• Patterson to Whites +1000' and more

  • <Convergence / Shear

    • Mono Lake Shear Line

    • Flying “M” Shear Line

  • <Small air basins

    • Fixed volume of air to heat (valley vs. plain)

  • <Other

    • Summer wave or wave-encouraged cloud streets


  • Mojave desert shearlines l.jpg

    Mojave Desert Shearlines

    46


    Mono lake shear line l.jpg

    Mono Lake Shear Line

    • Mono Lake Shear Line

    • “Typically” present

    • Example: 6/13/99

    47


    Mono lake shear line48 l.jpg

    Mono Lake Shear Line

    48


    Mono lake shear line49 l.jpg

    Mono Lake Shear Line

    49


    Flying m shear line l.jpg

    Flying “M” Shear Line

    • Flying “M” Shear Line

    • “Typically” present

    • Example: 6/14/99

    50


    Flying m shear line51 l.jpg

    Flying “M” Shear Line

    51


    Flying m shear line52 l.jpg

    Flying “M” Shear Line

    52


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    Mountain Wave

    53


    Mountain wave54 l.jpg

    Mountain Wave

    54


    Mountain wave55 l.jpg

    Mountain Wave

    • Wave Presence for

    • Long Distance Flight

    • Example: 6/15/99

    55


    Moisture surges l.jpg

    Moisture Surges

    Warm Season Sources

    • Southwest U.S. Monsoon

      • Low level and/or mid-level

  • Significantly deep trough developing moisture field due to the dynamics

    • But a southwest flow is generally a very dry flow

  • East Pacific hurricane activity

    • Mid/High Clouds with a major hurricane release of its accompanying moisture


  • East vs west great basin l.jpg

    East vs. West Great Basin

    • Time of Year Sub-Tropical Moisture Progression

      • Parawon UT (Late June/Early July)

      • East NV (Mid-Late July)

      • West NV (Late July/Early August)

    • Slower Thermal Processes

      • Dry west; Slower start per moisture-deficit

      • More attenuation; CA and local “Haze”

      • West NV, slightly lower terrain

    • West Great Basin Enhancements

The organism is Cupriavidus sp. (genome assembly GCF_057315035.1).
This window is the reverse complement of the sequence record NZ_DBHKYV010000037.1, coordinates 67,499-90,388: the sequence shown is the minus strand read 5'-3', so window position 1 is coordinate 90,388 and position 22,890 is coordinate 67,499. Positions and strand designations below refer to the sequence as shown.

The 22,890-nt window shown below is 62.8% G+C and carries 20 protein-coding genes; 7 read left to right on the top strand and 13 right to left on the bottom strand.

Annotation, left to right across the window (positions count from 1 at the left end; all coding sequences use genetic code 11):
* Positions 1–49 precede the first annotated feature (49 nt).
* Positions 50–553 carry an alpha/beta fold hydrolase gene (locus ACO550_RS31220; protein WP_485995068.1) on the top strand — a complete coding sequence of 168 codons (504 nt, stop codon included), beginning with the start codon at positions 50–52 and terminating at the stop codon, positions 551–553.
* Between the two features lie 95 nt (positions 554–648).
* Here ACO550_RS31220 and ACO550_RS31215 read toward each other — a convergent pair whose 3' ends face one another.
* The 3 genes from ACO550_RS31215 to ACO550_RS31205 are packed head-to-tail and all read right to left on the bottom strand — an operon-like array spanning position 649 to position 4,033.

• Shear line influences prevalent within 50 s.m. of the Sierra Nevada Front

    57


    Soaring f moisture changes l.jpg

    Soaring = f(Moisture Changes)

    Hypothesis: Annual Climate Changes Impact Soaring

    • Moisture Contribution

      • Dew Points rise to the southeast over the Great Basin

    • La Nina/El Nino Influences

      • La Nina

        • Dry south; Thunderstorms develop less frequently

      • El Nino

        • Moist ground delays (thermal) soaring season

        • Upon initiation, more thunderstorm activity

      • Other Climatic Oscillations’ Impact?

        • Arctic Oscillation, Pacific Decadal, Madden-Julian Oscillation

    58


    Infrared satellite imagery l.jpg

    Infrared Satellite Imagery

    • Cloud top temperature

    • Good delineator for high clouds


    Water vapor satellite imagery l.jpg

    Water Vapor Satellite Imagery

    • Moist and dry air boundaries

    • Active convection often along interface

    • Determine Raob representativeness of task area?


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    3. Synoptic-Scale Weather Patterns

    Weather Types Favorable to Long Distance Soaring

    • Type #1: Four-Corner High

    • Type #2: Strong Ridge

    • Type #3: Low Center, Trough,

    • Short-wave Proximity

    • Type #4: Building Ridge Aloft


    Type 1 the four corner high l.jpg

    Type #1: The Four-Corner High

    • High pressure centered aloft near the Four Corner area of the Southwest U.S.

    • Most recognized, "Classic" long flight pattern

    • Good low level heating de-stabilizes the air mass

      • Light surface wind